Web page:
• Share needles if using injection drugs
  • Have vaginal intercourse with men without using condoms (Remember that it's fairly common for young lesbians to have sexual contact with men at least occasionally.)
  • Have oral sex with an infected woman without using barrier protection.

Here's how to reduce your risk of HIV infection and other STIs.

  1. Do not shoot up drugs. Sharing needles is the most dangerous behavior for putting you at risk of HIV infection.
  2. Communicate with your partner. You do not have to have sex. 
  3. Choose activities other than sex to show affection: hugging, kissing, talking, massage.
  4. Use a dental dam or other latex barrier for oral intercourse. A dental dam is a square piece of latex about five inches on each side, designed for use in dental surgery, and available at dental and medical supply stores. A latex condom, cut down the middle, or plastic wrap can also be effective.
  5. Use a latex barrier like surgical gloves when stimulating a partner with your fingers, especially if you have even the smallest cut or rash on your hands.
  6. Always use a condom if you have sexual intercourse with a man.

How Do I Learn To Like Myself?

Talking to someone is the best help that I found. It makes you feel less alone. Movies, books, and web sites are helpful when there's no one to ask about stuff or when you're feeling down or embarrassed to talk about something. I use a gay and lesbian chat room; it helps me find people to talk to.
Red, Australia, age 20

It helps to learn to look inside yourself and to see that the gay part of your personality exists together with, not separate from and not in spite of, all other parts of yourself. It helps to see how everything you do or are is somehow affected by your sexual orientation. I often look back on everything that's happened and cannot imagine not being gay.
Jessie, New York, age 16


Everyone needs to feel good about him/herself. All people are valuable. Developing self-esteem is very important for young people, and it can be difficult for gay and lesbian youth to feel good about themselves when many people around them believe that lesbians and gays are sick or perverted or destined to live unhappy lives. Feeling like you have to hide who you really are could make you feel like hurting yourself, taking senseless risks, using alcohol or other drugs, or attempting suicide. You may feel isolated, fearful, and depressed, especially if you've had no one to talk to about being lesbian. But, more and more young lesbians are learning to like themselves. 

You can find help by reading good books by and about lesbians - books with accurate information about lesbians who are leading fulfilling lives. Meeting other lesbians helps, too, because then you discover that lesbians are as diverse as any other group of people and that society is full of misinformation about lesbians. You can say to yourself every day, "I'm a lesbian and I'm okay." Find someone to talk to who also believes that lesbians are okay. Check out Advocates for Youth's web sites, www.youthresource.com and www.ambientejoven.org. These web sites are developed by and for young lesbian and gay people. Over 15,000 young gay, lesbian, bisexual, and transgender youth visit the sites each month; many visit repeatedly. You will find a community of support. Remember that it's normal and natural to be lesbian, just like it's normal and natural to be heterosexual.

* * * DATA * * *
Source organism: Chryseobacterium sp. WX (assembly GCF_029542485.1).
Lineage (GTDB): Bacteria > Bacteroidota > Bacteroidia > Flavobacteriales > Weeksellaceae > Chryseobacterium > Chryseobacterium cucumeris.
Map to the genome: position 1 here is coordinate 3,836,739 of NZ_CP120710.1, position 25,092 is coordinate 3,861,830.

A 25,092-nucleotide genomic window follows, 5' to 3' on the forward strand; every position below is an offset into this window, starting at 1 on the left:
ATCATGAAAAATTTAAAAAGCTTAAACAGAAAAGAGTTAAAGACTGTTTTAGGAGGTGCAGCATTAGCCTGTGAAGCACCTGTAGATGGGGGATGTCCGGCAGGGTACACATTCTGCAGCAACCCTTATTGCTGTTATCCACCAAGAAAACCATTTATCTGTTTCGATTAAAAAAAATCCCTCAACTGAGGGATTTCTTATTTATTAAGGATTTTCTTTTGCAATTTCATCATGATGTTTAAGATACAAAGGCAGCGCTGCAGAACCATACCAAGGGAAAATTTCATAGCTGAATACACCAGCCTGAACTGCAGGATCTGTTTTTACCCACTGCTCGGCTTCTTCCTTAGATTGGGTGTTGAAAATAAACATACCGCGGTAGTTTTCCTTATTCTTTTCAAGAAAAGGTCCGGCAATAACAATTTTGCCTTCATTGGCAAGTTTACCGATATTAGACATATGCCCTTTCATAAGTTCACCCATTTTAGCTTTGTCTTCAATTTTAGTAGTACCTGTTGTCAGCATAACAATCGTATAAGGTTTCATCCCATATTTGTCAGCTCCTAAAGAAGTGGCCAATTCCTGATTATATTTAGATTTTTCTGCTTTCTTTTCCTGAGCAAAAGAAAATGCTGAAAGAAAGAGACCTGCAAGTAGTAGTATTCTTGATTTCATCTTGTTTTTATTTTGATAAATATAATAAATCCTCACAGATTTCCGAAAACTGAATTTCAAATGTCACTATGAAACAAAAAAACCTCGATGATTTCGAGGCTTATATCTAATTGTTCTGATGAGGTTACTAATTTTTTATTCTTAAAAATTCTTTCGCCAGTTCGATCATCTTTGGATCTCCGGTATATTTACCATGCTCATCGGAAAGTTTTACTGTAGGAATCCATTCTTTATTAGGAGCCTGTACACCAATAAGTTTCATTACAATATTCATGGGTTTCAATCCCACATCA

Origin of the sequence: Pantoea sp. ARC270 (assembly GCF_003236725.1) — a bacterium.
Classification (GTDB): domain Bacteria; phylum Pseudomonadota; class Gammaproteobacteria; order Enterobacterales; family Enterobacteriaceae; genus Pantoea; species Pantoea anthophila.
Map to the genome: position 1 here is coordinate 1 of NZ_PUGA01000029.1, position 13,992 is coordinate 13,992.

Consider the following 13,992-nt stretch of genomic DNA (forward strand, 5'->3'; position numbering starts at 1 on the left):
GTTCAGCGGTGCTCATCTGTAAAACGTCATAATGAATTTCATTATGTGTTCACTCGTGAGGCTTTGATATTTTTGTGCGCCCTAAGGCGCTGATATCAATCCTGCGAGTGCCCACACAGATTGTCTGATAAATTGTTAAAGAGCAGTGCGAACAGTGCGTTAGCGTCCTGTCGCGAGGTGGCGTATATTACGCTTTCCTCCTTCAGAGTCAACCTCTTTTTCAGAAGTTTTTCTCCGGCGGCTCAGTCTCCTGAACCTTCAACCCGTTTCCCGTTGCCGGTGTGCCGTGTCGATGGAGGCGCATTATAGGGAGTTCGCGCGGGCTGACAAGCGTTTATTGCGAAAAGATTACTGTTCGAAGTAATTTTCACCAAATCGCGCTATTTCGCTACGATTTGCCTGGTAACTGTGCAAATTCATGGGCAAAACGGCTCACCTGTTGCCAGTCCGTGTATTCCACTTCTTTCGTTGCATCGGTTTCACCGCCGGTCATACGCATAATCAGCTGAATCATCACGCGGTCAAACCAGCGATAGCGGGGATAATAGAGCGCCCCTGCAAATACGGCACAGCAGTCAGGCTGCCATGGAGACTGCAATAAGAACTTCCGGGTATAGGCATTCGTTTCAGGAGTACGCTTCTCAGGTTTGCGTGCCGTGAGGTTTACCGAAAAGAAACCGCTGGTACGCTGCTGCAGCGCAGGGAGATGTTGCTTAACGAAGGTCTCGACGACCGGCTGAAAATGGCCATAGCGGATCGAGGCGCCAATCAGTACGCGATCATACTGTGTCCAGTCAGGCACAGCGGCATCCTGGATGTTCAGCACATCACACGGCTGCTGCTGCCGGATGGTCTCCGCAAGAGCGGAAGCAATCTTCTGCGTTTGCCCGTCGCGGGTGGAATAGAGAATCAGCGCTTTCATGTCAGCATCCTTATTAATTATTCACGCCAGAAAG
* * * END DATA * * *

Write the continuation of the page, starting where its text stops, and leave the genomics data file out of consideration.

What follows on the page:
Whom Should I Tell?

When you feel confident, the best person to tell is the person that you believe will accept you and love you for who you are.
Lenore, Oregon, age 16

There's never a definitely good time to tell a person because telling does reconstruct someone s view of you, liberal or not. So, it's always a bit of a jolt to the person you inform. But, once you've gotten over that hump, then if they react positively, you re home free. It's when they turn cold and don't speak to you that you know they weren't your friends to begin with.
Rayne, Pennsylvania, age 17


Coming out is the process of accepting yourself as a lesbian and figuring out how open you want to be about your sexual orientation. A lot of people don't understand about lesbians, and it may be hard to know who will listen and be supportive. Some friends will accept you. Others may turn away from you or tell other people without your permission. Telling family can sometimes be difficult. Some families are highly supportive, and some are not. Start slow. Chose a friend your own age, a sibling, parent, or other adult, such as a guidance counselor, social worker in your school or in a local counseling or youth-serving agency. It's important to talk with someone you can trust because it's not normal or healthy for young people to have to keep secret such an important part of their lives.

How Can I Find Other Women Like Me?

I finally had the nerve to go to a GLBT youth group. I don't think I uttered even ten words for about a month. I was just in awe that there were people who felt just like me. It was a wonderful thing.
Kristine, Michigan, age 16


Make contact with local women's organizations, such as the National Organization for Women (NOW). Many colleges and universities have campus women's and gay and lesbian organizations. Check the phone book for a local hotline and ask local gay and lesbian organizations about gay and lesbian youth groups in your area. Look for a local gay and lesbian newspaper. Check with local bookstores, health food stores, and gay bars for copies.

Adapted from a brochure from the Campaign to End Homophobia. Special thanks to Tsipporah Liebman.

Advocates for Youth